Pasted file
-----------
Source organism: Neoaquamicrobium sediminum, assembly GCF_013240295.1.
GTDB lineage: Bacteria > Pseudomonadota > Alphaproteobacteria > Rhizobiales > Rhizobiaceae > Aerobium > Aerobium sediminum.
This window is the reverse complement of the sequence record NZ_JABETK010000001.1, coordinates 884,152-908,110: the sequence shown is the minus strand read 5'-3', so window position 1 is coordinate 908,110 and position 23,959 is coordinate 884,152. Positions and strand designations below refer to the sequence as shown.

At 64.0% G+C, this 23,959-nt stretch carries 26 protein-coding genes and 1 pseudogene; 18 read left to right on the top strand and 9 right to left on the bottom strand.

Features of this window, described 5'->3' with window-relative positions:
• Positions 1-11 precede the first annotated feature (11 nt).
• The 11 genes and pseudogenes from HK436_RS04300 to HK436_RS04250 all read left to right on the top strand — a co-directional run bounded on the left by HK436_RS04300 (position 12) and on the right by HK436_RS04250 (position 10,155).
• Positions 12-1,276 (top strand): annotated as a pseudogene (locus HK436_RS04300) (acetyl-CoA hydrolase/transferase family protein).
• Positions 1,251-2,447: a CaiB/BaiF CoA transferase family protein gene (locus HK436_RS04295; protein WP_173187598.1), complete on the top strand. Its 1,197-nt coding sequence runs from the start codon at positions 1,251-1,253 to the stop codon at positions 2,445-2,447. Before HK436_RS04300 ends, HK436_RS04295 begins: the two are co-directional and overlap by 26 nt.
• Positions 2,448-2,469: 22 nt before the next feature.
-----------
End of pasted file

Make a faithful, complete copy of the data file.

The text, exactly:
Source organism: Neoaquamicrobium sediminum, assembly GCF_013240295.1.
GTDB lineage: Bacteria > Pseudomonadota > Alphaproteobacteria > Rhizobiales > Rhizobiaceae > Aerobium > Aerobium sediminum.
This window is the reverse complement of the sequence record NZ_JABETK010000001.1, coordinates 884,152-908,110: the sequence shown is the minus strand read 5'-3', so window position 1 is coordinate 908,110 and position 23,959 is coordinate 884,152. Positions and strand designations below refer to the sequence as shown.

At 64.0% G+C, this 23,959-nt stretch carries 26 protein-coding genes and 1 pseudogene; 18 read left to right on the top strand and 9 right to left on the bottom strand.

Features of this window, described 5'->3' with window-relative positions:
• Positions 1-11 precede the first annotated feature (11 nt).
• The 11 genes and pseudogenes from HK436_RS04300 to HK436_RS04250 all read left to right on the top strand — a co-directional run bounded on the left by HK436_RS04300 (position 12) and on the right by HK436_RS04250 (position 10,155).
• Positions 12-1,276 (top strand): annotated as a pseudogene (locus HK436_RS04300) (acetyl-CoA hydrolase/transferase family protein).
• Positions 1,251-2,447: a CaiB/BaiF CoA transferase family protein gene (locus HK436_RS04295; protein WP_173187598.1), complete on the top strand. Its 1,197-nt coding sequence runs from the start codon at positions 1,251-1,253 to the stop codon at positions 2,445-2,447. Before HK436_RS04300 ends, HK436_RS04295 begins: the two are co-directional and overlap by 26 nt.
• Positions 2,448-2,469: 22 nt before the next feature.